REVIEW: ‘Black Panther,’ Issue #4

Reading Time: 2 minutes

Black Panther #4

Black Panther #4 is written by John Ridley, illustrated by Juann Cabal & Ibrahim Moustafa, colored by Matt Milla, and lettered & designed by VC’s Joe Sabino. It’s published by Marvel Comics. Part 4 of “The Long Shadow” finds T’Challa and Omalola heading back to Wakanda after their visit to Arakko, and T’Challa finally learns who has leaked the secrets of his sleeper agents. Meanwhile, Shuri uncovers a startling secret about the assassins pursuing her brothers and is nearly killed for her troubles.

Ever since “The Long Shadow” began, trust has been a central theme running throughout the series. T’Challa placed Wakandan sleeper agents throughout the world because he didn’t trust the world’s response to Wakanda becoming a democracy. However, that lack of trust extends to his fellow Avengers, even Storm, and he was married to her! Ridley starts to show the costs of T’Challa’s distrust as Storm approaches Gentle demanding to know what T’Challa talked to him about, and back in Wakanda, the newly formed parliament is undergoing a power struggle in the absence of its king.  Great storytelling comes from tension, and the tension in this issue is wonderfully crafted while never feeling manufactured.

The highlight of the issue is Moustafa and Cabal’s art; the latter really brings a cinematic flair to the fight scene that takes place at the end of the issue. When T’Challa transforms into the Black Panther, rings of energy fly out from his body, surrounding him and transforming into his Panther costume. Cabal then breaks up the following page into four panels that show T’Challa and his opponent squaring off before leaping at each other. Sabino punctuates each hit with a sound effect — including the sickening “krunch” and “krak” of a broken wrist and nose. Moustafa handles the sections of the book that are set on Arakko, which have a rich texture to them; this includes the cloudy texture of Storm’s hair and the lightning surrounding her body.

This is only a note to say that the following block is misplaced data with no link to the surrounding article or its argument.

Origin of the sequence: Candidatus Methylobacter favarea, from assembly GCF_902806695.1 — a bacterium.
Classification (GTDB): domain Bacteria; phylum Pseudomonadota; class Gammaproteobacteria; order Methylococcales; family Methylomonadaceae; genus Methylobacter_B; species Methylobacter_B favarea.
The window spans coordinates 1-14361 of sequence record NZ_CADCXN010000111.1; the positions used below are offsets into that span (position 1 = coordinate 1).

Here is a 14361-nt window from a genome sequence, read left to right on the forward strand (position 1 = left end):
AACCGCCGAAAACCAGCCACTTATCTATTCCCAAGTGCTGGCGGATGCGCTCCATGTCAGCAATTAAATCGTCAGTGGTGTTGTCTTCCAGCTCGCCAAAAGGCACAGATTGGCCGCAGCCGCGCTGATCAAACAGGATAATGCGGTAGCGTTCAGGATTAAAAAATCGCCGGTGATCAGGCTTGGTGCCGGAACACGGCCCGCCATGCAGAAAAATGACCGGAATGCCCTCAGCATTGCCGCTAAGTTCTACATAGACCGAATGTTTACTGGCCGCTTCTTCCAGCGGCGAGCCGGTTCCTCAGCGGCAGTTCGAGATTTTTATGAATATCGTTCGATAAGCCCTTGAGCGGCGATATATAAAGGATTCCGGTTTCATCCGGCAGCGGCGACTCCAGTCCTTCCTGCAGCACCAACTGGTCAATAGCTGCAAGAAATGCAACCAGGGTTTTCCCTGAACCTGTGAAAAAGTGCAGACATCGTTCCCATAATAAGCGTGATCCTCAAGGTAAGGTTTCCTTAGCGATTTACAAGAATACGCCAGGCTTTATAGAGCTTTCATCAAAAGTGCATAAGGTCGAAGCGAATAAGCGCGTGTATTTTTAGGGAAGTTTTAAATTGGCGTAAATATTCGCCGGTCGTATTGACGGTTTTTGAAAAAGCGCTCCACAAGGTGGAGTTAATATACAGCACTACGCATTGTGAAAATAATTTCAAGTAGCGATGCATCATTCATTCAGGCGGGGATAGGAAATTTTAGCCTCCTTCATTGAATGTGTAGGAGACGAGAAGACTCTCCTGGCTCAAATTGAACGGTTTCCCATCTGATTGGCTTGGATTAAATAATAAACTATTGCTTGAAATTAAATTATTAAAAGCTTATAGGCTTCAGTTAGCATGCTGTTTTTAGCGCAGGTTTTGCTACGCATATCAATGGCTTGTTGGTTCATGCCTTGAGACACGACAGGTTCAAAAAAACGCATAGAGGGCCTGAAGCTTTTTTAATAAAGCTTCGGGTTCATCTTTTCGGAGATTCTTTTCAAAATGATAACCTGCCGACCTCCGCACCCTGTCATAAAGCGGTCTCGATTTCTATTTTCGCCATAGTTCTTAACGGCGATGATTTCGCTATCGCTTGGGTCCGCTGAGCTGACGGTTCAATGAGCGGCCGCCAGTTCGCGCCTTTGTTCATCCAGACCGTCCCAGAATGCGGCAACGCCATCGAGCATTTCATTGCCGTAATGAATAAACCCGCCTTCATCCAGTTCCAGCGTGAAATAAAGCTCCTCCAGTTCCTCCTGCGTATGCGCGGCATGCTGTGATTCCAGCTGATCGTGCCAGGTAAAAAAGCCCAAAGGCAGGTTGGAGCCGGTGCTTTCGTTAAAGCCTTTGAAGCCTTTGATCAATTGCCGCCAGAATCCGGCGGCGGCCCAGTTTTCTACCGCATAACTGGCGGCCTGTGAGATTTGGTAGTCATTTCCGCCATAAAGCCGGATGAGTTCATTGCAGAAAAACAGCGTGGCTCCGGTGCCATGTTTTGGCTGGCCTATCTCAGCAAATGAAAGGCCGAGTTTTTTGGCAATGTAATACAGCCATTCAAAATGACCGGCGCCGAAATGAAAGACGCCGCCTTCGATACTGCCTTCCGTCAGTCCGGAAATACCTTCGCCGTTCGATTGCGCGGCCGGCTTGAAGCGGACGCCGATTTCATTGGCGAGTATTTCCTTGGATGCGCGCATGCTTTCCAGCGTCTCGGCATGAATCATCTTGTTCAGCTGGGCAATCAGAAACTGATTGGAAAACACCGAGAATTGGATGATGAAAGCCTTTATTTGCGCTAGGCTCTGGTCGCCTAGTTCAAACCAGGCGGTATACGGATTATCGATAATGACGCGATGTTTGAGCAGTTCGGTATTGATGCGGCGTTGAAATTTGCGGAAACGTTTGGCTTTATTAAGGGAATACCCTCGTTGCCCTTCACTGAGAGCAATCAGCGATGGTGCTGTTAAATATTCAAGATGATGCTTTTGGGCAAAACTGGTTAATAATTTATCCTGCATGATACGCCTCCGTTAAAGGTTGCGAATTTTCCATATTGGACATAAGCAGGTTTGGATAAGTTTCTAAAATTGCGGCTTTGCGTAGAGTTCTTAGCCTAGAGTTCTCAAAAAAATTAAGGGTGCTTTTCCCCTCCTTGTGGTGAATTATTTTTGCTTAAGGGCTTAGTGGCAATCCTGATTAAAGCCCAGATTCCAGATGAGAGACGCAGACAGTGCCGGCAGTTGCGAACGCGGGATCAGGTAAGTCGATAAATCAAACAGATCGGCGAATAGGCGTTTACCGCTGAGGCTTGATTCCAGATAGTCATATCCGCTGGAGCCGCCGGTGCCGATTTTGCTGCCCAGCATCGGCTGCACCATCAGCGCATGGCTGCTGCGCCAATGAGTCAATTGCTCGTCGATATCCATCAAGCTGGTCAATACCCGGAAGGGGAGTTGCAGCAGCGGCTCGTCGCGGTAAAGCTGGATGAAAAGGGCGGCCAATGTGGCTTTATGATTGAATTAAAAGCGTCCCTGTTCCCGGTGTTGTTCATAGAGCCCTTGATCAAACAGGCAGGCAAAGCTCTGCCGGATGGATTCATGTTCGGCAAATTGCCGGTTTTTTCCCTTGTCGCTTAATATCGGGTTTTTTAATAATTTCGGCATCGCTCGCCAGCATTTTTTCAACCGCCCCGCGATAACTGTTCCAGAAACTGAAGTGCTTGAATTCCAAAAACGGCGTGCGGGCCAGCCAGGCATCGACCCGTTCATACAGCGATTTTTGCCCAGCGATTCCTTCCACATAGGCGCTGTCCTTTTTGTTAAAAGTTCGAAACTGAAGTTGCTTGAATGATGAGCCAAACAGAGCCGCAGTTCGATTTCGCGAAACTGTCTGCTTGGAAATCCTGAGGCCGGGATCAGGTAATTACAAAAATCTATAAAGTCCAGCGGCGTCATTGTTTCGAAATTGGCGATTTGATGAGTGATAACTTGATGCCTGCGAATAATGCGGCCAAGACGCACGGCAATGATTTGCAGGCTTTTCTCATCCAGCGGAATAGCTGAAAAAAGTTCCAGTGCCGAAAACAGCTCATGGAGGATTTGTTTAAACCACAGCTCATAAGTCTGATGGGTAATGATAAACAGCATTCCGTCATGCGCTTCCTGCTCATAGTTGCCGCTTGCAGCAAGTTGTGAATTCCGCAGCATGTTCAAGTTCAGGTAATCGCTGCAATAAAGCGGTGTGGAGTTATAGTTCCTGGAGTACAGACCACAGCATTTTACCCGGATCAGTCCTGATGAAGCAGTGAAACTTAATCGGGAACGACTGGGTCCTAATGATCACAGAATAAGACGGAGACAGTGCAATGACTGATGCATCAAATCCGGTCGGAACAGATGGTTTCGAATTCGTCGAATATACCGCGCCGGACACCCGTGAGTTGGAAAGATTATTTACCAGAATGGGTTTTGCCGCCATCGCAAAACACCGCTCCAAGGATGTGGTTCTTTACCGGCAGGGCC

Color plays a large role in the book, especially the color black. Milla offsets the black elements in T’Challa’s Black Panther uniform with a blue sheen and Storm’s uniform with the golden adornments that mark her as the Regent of Arakko. This provides a neat contrast to the landscape of Wakanda, which is a shining metropolis whose border is covered in lush greenery. And a sequence featuring Shuri utilizing her computer technology finds her in the middle of a dark room, which is lit up by holographic projections. Milla also continues to differentiate between the shades of brown that represent Black characters’ skin; I’m glad that Storm is depicted as being dark-skinned which is something some colorists often forget (and shouldn’t).

Black Panther #4 continues to raise questions of trust, as the King of Wakanda learns that both his country and his family are under attack. The next issue promises to explore the ramifications of T’Challa’s actions, which could bring him into (further) conflict with his allies. Either way it goes, Ridley, Cabal, and other artists are shaping a Black Panther story that fans old and new will definitely want to pick up.

Black Panther #4 is available now wherever comics are sold.


Black Panther #4
4.5

TL;DR

Black Panther #4 continues to raise questions of trust, as the King of Wakanda learns that both his country and his family are under attack. The next issue promises to explore the ramifications of T’Challa’s actions, which could bring him into (further) conflict with his allies. Either way it goes, Ridley, Cabal, and other artists are shaping a Black Panther story that fans old and new will definitely want to pick up.